Jacob was the first Australian neurosurgeon to apply for and receive the Fellowship at our Centre. Given the disdain with which my fellow neurosurgeons treat me and anyone associated with me, this was an incredibly courageous and admirable step. I had the pleasure of working with Jacob several years ago when he rotated through the public hospital as a junior registrar. He impressed me then. I had briefly contemplated seducing him back to the Centre one day in the hope that he may wish to specialise in brain tumours. Over the last 6 months he did not disappoint us. Jacob is an exceptional human being. He has warmth and compassion, immeasurable professionalism, a great depth of knowledge, surgical courage and dexterity and superb communication skills…… and a wicked sense of humour! He became an immediate team member and was liked by all with whom he made contact. Jacob will be furthering his training in Canada in the field of neurovascular surgery with the plan of becoming both a brain tumour and a vascular neurosurgeon. I couldn’t think of a more worthy colleague in whom I would place the care of my patients and hope that he will consider returning to our Centre in 2012. We wish him and his wonderful family the best of luck in Toronto.
As usual, the over 600 applicants we received for the fellowship was shortened to 5 amazingly qualified candidates. They were from countries on all major continents and appeared to be the best of the best. How was I to choose? Harish was a resident at one of the best hospitals in the world, Cedars-Sinai in Beverly Hills, USA. He had received a glowing reference from his Chairman, the famous and talented, Keith Black…..but so too had the other 4 short-listed candidates. As is often the case, I decided to meet with them all on one of my trips to LA, and my daughter Alex, who was living in Santa Monica at the time, joined me. After interviewing them all, over breakfast, I still couldn’t make up my mind. Alex piped up and stated with authority, “Harish is the best candidate…I would choose him”. Given that my daughters have had very close relationships with all my previous fellows, from infants to now, I guess, no-one would be better qualified to know, what makes a good fellow or a bad fellow….who makes my life easier and enjoyable, and who makes my life harder and miserable. I decided to act on her intuition.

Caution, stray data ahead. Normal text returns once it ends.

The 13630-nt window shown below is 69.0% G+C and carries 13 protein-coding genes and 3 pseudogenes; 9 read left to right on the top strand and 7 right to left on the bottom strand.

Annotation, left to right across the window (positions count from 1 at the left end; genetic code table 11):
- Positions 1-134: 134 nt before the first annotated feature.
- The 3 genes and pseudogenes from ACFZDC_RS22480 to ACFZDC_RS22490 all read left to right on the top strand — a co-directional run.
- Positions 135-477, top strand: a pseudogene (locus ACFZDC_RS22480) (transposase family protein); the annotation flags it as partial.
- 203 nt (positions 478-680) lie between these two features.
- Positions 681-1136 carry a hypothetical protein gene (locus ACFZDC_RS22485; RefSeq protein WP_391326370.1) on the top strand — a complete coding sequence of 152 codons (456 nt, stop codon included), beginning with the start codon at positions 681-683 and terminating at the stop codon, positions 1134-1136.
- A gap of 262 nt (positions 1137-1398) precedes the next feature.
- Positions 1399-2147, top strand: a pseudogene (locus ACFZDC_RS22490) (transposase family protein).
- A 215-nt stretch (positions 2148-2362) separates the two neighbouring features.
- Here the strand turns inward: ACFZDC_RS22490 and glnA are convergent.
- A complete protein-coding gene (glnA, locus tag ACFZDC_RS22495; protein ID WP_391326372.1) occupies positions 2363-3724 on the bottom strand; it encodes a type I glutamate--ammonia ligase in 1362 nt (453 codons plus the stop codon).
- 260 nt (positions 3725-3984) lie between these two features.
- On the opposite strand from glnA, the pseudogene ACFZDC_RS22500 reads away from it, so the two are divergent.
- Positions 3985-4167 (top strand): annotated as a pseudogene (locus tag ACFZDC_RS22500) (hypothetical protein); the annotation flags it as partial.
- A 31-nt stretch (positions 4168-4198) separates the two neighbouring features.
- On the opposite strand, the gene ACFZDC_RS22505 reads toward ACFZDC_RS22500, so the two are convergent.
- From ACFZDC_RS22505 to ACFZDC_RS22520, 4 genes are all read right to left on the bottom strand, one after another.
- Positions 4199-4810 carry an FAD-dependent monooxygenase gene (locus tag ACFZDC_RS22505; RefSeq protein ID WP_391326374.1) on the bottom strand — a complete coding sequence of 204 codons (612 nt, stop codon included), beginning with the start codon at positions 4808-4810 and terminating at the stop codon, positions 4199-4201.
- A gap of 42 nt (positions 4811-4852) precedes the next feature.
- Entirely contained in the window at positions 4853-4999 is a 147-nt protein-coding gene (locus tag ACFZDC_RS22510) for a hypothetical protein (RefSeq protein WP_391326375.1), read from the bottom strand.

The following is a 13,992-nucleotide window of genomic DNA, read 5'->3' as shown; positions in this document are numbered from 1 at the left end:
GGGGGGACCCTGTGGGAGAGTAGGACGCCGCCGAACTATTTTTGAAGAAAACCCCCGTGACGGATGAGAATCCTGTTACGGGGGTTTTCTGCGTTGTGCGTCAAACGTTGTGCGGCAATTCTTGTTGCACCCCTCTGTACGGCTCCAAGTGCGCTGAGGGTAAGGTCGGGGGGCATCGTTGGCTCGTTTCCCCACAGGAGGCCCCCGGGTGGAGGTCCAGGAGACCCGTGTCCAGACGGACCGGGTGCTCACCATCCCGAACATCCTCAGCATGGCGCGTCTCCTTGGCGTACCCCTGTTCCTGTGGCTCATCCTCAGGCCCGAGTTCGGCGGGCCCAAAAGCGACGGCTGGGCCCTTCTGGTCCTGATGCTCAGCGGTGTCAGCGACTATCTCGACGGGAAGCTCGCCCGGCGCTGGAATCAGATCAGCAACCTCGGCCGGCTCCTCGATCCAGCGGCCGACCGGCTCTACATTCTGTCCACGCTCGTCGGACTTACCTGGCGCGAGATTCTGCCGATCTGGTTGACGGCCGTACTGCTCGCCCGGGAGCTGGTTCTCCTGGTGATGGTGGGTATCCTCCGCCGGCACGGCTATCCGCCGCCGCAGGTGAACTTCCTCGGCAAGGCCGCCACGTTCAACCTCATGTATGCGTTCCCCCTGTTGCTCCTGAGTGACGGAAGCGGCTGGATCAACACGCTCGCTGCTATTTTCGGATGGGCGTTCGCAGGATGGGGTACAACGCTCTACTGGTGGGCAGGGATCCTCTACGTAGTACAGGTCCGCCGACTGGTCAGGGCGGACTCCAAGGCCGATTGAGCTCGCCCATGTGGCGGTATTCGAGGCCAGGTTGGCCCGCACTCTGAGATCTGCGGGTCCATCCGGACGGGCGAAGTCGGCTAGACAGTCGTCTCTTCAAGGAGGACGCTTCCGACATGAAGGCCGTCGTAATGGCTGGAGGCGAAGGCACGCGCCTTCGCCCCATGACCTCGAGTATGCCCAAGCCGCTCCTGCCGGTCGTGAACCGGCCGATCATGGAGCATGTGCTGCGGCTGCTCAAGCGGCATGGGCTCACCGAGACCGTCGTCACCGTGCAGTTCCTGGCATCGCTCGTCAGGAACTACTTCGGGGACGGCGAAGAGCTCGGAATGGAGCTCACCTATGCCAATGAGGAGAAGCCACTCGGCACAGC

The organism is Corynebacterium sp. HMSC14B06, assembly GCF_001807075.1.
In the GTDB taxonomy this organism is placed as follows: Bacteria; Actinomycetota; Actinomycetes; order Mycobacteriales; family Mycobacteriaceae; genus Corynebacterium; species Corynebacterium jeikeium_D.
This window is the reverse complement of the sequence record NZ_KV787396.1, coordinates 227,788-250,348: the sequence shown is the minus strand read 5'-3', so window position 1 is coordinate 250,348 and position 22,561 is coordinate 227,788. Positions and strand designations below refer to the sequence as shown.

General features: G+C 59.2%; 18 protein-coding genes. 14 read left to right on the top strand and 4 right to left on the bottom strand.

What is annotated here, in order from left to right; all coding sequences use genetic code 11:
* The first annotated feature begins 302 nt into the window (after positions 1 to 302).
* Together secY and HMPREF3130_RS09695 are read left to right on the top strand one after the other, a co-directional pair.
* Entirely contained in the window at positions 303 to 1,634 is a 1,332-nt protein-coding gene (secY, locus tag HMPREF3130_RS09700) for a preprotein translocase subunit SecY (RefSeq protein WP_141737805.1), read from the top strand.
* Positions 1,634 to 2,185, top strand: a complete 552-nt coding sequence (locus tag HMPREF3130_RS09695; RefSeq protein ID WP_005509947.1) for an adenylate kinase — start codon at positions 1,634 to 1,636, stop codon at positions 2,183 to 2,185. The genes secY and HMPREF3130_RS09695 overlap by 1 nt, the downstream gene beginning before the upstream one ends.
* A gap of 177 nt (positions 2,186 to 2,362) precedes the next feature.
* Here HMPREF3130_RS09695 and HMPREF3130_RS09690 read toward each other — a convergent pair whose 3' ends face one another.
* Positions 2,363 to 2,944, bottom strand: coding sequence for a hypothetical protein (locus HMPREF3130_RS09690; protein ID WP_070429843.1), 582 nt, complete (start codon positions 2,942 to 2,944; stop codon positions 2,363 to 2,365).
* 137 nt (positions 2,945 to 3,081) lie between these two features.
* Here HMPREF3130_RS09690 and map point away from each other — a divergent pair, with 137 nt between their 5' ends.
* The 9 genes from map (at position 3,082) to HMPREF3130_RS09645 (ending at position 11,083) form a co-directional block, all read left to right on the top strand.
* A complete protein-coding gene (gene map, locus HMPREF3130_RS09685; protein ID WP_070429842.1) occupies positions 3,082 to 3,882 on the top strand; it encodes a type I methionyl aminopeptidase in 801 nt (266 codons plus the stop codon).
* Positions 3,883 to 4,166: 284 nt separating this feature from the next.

Harish, like all the other fellows brought his unique training and personality to the fellowship. I always give my fellows a title once they finish that includes at least one superlative….best technician, best academician, best clinician etc. Harish’s “superlative” is easy. Part of teaching and interaction with the fellow includes placing bets with them on some challenging clinical question. As you would hope and expect, I win the bet more often than not….usually based on my 35 years of experience rather than my reading of the text books. For the first time in the history of the fellowship, Harish won more bets than he lost. I hope this doesn’t mean that I no longer have anything worthwhile to teach, but I suspect, it’s Harish’s sharp mind, vast breadth of knowledge, clinical acumen and a little Indian karma!!!
Thanks for an incredibly enjoyable 6 months Harish. We wish you and your beautiful family the best of fortune in SUNY Upstate Medical University, Syracuse, New York.